5. Sophie
  6. Jessica
  7. Grace
  8. Lily
  9. Amelia
  10. Evie

The big news is that Oliver ousted former #1 Jack, which had been the top name for 14 years. And…now the top boy name and the top girl name sound eerily similar.

The biggest jumps within the top 100 were Lucas for boys (36th to 17th) and Maisie for girls (63rd to 34th). Newbies in the top 100 were Aiden, Arthur, Frederick, Stanley (!), Jude and Austin for boys and Heidi, Sara and Mya for girls.

Finally, looks like the ONS has a brand new baby names comparison tool for us to play with. Very cool.

Sources: Oliver and Olivia top names’ list, Office for National Statistics

Baby Named After Hurricane Andrew

hurricaneMost of the hurricane-inspired baby names I know of (e.g. Alicia, Gloria, Hazel) were given to girls. So I had to end the series with a boy. :)

Hurricane Andrew hit Florida on 24 August 1992. It ended up demolishing Homestead Air Force Base.

Luckily, Kevin Hicks–who had been stationed at Homestead–was off the base by that point. Kevin, his pregnant wife Heidi, and their daughter Emily had driven 5 hours north to Leesburg to avoid the storm.

But on the day the hurricane hit Homestead, Heidi went into labor (4 days early). She gave birth to a baby boy at Leesburg Regional Medical Center that night.

The baby was named Jacob Andrew.

Source: Bond, Bill. “Hurricane Shoots Down Visiting Air Force Family.” Orlando Sentinel 27 Aug. 1992: 1.

Baby Name Needed – Girl Name for Saylor’s Sister

A reader named Michelle has a son named Saylor Dorian. She’s expecting a baby girl in May and would like some name suggestions. She says:

We originally picked shiloh for a girl but we aren’t liking how popular it’s getting [due to a celebrity finding it first..grrr] we want a unique name that’s still ‘easy on the ears’ as in easy to get used to. I try to stay away from the too feminine popular vowel names like ava, bella, etc… though we like them we don’t want a trendy name like piper, stella, etc…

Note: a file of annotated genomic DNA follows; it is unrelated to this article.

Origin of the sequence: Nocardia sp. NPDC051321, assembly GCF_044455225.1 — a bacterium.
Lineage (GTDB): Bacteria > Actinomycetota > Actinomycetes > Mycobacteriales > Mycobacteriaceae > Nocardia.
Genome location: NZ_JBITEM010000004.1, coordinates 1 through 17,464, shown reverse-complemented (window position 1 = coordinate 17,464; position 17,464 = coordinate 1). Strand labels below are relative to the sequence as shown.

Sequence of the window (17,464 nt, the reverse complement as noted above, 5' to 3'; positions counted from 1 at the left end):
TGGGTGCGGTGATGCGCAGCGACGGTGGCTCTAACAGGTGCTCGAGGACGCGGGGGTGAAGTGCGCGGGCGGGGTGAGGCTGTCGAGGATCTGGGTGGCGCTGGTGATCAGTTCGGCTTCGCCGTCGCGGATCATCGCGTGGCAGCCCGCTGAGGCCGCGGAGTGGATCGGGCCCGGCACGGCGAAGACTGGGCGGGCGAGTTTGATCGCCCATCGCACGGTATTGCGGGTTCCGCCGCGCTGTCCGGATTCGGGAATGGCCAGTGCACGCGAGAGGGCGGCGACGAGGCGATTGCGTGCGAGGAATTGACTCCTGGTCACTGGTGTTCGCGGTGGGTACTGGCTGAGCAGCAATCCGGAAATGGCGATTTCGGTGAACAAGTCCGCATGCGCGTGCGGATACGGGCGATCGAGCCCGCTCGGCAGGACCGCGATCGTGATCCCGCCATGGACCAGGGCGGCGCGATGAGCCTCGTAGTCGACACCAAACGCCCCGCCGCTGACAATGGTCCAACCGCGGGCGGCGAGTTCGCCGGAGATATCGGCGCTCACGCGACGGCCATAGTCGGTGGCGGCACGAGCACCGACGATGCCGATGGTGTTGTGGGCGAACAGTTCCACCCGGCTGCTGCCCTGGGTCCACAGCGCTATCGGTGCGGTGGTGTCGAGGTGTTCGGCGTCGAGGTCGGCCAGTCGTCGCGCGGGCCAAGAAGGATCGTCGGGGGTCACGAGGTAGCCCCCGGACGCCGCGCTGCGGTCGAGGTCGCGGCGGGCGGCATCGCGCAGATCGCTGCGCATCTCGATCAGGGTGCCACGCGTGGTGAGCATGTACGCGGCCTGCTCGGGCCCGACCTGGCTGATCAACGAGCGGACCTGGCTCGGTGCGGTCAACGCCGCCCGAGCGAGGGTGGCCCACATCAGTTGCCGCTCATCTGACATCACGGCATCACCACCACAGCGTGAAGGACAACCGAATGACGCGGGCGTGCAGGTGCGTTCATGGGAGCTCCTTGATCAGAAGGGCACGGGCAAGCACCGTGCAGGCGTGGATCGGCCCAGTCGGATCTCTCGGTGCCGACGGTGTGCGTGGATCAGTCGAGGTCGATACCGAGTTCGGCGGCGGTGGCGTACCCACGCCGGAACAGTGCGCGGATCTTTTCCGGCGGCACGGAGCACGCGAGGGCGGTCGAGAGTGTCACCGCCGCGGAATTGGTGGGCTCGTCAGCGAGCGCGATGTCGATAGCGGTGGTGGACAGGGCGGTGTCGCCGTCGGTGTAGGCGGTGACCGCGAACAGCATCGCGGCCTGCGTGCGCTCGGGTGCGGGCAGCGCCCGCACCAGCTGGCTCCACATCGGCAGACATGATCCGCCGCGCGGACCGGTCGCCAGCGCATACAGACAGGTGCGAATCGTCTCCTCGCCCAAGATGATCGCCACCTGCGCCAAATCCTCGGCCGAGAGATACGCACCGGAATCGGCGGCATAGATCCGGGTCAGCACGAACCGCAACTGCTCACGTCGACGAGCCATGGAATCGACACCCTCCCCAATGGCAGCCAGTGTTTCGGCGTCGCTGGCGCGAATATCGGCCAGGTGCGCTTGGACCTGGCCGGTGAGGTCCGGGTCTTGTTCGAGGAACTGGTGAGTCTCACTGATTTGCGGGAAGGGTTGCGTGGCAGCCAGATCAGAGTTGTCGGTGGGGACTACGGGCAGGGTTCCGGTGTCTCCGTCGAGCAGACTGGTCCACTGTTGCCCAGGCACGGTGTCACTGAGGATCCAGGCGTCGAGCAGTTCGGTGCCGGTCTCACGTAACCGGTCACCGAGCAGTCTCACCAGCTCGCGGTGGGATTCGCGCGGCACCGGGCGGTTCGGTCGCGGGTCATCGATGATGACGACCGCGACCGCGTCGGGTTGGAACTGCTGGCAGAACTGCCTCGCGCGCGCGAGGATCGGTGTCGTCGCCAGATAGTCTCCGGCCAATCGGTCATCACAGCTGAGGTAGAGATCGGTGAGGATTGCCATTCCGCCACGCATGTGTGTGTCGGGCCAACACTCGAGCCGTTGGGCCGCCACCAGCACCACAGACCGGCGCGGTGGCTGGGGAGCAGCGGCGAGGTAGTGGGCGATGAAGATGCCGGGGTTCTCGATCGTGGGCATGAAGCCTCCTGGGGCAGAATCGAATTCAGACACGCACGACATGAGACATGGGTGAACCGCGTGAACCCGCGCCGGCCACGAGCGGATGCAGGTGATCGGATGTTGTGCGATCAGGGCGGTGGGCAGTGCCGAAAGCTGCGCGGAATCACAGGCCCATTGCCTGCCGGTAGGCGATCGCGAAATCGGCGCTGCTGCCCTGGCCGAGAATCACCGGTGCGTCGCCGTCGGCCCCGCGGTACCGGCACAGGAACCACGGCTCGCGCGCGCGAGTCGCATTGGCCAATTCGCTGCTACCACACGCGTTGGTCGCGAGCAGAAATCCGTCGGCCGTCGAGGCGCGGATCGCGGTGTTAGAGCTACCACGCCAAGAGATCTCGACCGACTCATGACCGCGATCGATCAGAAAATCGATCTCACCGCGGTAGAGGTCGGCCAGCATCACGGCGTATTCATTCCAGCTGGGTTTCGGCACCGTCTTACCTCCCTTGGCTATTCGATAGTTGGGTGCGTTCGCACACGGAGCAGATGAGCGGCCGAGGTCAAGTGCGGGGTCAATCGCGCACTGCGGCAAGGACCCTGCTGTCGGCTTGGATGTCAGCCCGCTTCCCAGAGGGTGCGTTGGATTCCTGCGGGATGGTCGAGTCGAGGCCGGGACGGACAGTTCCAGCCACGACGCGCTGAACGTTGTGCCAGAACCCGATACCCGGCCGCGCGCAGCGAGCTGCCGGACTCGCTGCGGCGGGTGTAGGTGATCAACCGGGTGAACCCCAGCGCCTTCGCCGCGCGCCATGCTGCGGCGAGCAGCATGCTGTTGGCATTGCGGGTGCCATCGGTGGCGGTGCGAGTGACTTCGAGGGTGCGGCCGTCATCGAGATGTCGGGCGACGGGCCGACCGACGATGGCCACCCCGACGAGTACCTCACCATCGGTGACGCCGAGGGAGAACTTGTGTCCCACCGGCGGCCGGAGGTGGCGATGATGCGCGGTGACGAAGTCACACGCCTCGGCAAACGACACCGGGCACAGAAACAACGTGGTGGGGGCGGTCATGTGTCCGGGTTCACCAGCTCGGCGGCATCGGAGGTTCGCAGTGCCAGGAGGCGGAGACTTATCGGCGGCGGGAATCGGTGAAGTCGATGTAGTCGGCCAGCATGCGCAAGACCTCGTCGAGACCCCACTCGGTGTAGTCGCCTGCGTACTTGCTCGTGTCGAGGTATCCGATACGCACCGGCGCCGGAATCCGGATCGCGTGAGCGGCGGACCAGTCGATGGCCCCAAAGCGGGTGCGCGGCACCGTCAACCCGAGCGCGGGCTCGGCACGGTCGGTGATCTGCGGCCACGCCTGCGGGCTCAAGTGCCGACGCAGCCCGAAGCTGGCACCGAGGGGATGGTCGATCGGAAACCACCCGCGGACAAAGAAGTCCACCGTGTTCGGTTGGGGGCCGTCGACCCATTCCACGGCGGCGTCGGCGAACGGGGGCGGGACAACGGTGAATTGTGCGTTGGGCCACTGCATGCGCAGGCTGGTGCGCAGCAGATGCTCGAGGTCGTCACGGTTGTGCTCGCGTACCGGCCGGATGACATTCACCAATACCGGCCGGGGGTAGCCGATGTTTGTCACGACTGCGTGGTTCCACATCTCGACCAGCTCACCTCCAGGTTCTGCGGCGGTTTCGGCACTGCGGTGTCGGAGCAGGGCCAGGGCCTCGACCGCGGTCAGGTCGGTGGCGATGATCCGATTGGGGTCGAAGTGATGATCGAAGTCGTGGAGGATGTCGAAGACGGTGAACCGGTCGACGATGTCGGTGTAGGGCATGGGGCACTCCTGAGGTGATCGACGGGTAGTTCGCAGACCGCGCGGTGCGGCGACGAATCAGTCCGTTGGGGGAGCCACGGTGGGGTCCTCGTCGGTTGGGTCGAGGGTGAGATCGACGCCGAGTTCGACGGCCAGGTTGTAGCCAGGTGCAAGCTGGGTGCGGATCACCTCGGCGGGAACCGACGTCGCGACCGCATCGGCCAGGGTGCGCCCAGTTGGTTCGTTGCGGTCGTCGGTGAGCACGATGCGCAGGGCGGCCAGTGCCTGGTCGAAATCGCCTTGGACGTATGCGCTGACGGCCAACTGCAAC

We are currently tossing around names like vega, remy…. though what i loved about shiloh was that O ending.. but we are open to whatever.

First let’s try to come up some more o-endings. How about:

Callisto
Calypso
Clio
Flo (Flora/Florence)
Jo (Josie/Josephine)
Juno
Leo (Leona)
Margot
Marlow
Meadow
Mo (Maureen)
Willow

And here are some other names that came to mind:

Audra
Briar
Darcy
Dylan
Emery
Fiona
Gillian
Greer
Heidi
Ione
Jaya
Lotus
Lyra
Mina
Morgan
Nadia
Naomi
Nova
Phoebe
Rory
Tess
Violet
Vita
Zillah

Which of the above do you like best for Saylor’s sister? What other girl names would you suggest to Michelle?

Baby Name Needed – Names That Go with Saling

A reader named Kim wrote to me the other day with a surname question:

My husband and I are pregnant with our first child, my husband and his family are really proud of their last name. I was wondering what names go along with Saling (pronounced like sailing) that actually sound like names and not just boat terms.

This question reminds me of the post I wrote about the surname Gripe a few months ago.

They key with surnames like Saling and Gripe is to pick a first and middle names that don’t make them seem like anything other than surnames. That is, names that don’t pull them out of context. This entails avoiding:

  • Names, nicknames, and initials that are (or sound like) nouns, verbs, adjectives, adverbs, or other parts of speech. Examples: Christian Saling, Sky Saling, Ernest Saling, Ben Saling, Izzy Saling, Will B. Saling, C. U. Saling.
  • Names and nicknames that have too many sounds in common with the surname. Alliteration can make a name sound cartoonish (e.g. Olive Oyl, Betty Boop). Examples: Stella Saling, Cecilia Saling, Irving Saling, Sal Saling.
  • Names that don’t work with the surname specifically. Examples: Clara Saling, Perry Saling (both are close to parasailing).

Here are some names that I think would work with Saling:

Boy names: Girl names:
Brian
David
Derek
Dominic
Eric
Ethan
Frederick
Gregory
Henry
Jacob
Jeffrey
Jonathan
Nathan
Ryan
Timothy
Zachary
Bethany
Brianna
Catherine
Diane
Hannah
Heidi
Jennifer
Megan
Monica
Naomi
Natasha
Norah
Phoebe
Rebecca
Veronica
Zoe

Which of the above do you like best? What other names would you suggest to Kim?